Through experimentation I’ve come to really appreciate the Mediterranean home-cook technique of grating tomatoes on a flat or box grater to separate the flesh from the skin. Grating produces a rich, tomatoey pulp, that I find much easier and quicker than blanching and peeling. Plus, it allows you to make as much or as little tomato pulp as you need.
This pulp forms the basis of Spain’s beloved pan con tomate, and it’s ideal to make a quick tomato sauce. I know some cooking “experts” will advise you against using fresh tomatoes for a sauce, especially beefsteaks, claiming canned tomatoes have more flavor. While I love good canned tomatoes, too, in tomato season it seems a crime to open a can. A gentle simmer is all you need to concentrate the flavor of the beefsteak pulp for a tasty fresh tomato sauce.
In fact, when tomatoes are as good as they are right now, you don’t even need to cook them to make a delicious sauce for pasta. Years ago, I was working on a proposal for a book with Egidiana Maccioni, wife and co-owner with her husband Sirio of New York’s famed Le Cirque and Circo restaurants. Egi was renowned for her Tuscan cooking, which was to be the subject of our proposed book, and we spent several weeks cooking together in their family home in Montecatini Terme. One hot summer’s day, Egi made a pasta for lunch she called salsa cruda tiepida, or “raw, room-temperature sauce” (like many things, it sounds better in Italian). Think of a caprese salad turned into a sauce for pasta. It consisted of plenty of chopped, ripe, fresh tomatoes, fresh mozzarella, also chopped, shredded basil, sea salt, and a Tuscan’s measure (meaning a lot) of fine olive oil. Egi mixed everything together in the morning and let it sit on the counter to macerate until lunch. When the time came to eat, she cooked some dried pasta al dente and tossed it hot into the room temperature sauce along with some of the cooking water. As everything was mixed together, the cheese melted slightly and the noodles soaked up the tomato juice that had pooled in the bowl. Che buona.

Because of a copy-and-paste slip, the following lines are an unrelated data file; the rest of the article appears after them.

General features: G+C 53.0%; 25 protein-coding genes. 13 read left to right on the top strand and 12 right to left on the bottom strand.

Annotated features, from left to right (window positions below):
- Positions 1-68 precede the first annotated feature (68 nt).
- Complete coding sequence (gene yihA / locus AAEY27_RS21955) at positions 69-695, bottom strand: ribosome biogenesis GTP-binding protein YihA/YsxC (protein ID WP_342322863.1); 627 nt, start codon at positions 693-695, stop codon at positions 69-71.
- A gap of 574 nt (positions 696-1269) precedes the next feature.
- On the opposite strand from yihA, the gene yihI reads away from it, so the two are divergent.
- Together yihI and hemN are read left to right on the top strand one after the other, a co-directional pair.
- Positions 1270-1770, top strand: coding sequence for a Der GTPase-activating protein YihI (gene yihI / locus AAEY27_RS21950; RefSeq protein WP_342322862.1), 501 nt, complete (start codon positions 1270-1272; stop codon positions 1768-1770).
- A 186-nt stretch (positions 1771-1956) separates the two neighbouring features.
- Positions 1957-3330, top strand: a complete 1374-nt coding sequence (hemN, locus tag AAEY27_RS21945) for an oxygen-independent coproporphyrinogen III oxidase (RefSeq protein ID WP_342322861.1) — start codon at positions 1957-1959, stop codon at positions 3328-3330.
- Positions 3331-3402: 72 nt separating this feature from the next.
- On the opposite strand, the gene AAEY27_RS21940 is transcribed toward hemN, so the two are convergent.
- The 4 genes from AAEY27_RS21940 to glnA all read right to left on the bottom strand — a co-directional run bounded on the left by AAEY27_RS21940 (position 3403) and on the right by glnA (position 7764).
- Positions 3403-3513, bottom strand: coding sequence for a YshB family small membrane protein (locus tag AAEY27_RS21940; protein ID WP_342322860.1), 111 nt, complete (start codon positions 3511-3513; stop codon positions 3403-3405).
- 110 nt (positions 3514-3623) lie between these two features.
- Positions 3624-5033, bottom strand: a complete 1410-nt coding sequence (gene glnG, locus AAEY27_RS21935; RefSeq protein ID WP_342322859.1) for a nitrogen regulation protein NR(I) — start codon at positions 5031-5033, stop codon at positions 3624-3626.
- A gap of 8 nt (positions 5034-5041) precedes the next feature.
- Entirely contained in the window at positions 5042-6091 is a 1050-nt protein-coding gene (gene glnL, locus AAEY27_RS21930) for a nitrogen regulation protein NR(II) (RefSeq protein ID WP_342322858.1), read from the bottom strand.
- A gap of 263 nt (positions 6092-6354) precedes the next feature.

My collaboration with Egi didn’t get off the ground, but my Tuscan repertoire expanded considerably. From that experience and many others, I offer you two ways to use the fresh, field-ripened beefsteak tomatoes that you should be able to find just about everywhere right now. As soon as they are gone, put these recipes away and bring them out next year at tomato time.
RECIPE: Pan con Tomate
Ubiquitous in Spain—year-round, it should be noted—these tomato toasts are my go-to hors d’oeuvre in the height of tomato season. A light, airy, crusty bread like ciabatta is ideal to hold the tomato pulp. You should cut through the whole loaf to get thick slices you then split in half crosswise. Use a broiler or grill to char the bread—if a corner or two catches fire, just blow it out.
(Serves 4 to 6)
1 or 2 large, ripe beefsteak tomatoes
8 wide slices ciabatta or similar airy, crusty bread, cut straight through the whole loaf
Extra-virgin olive oil, the best you can afford
1 clove garlic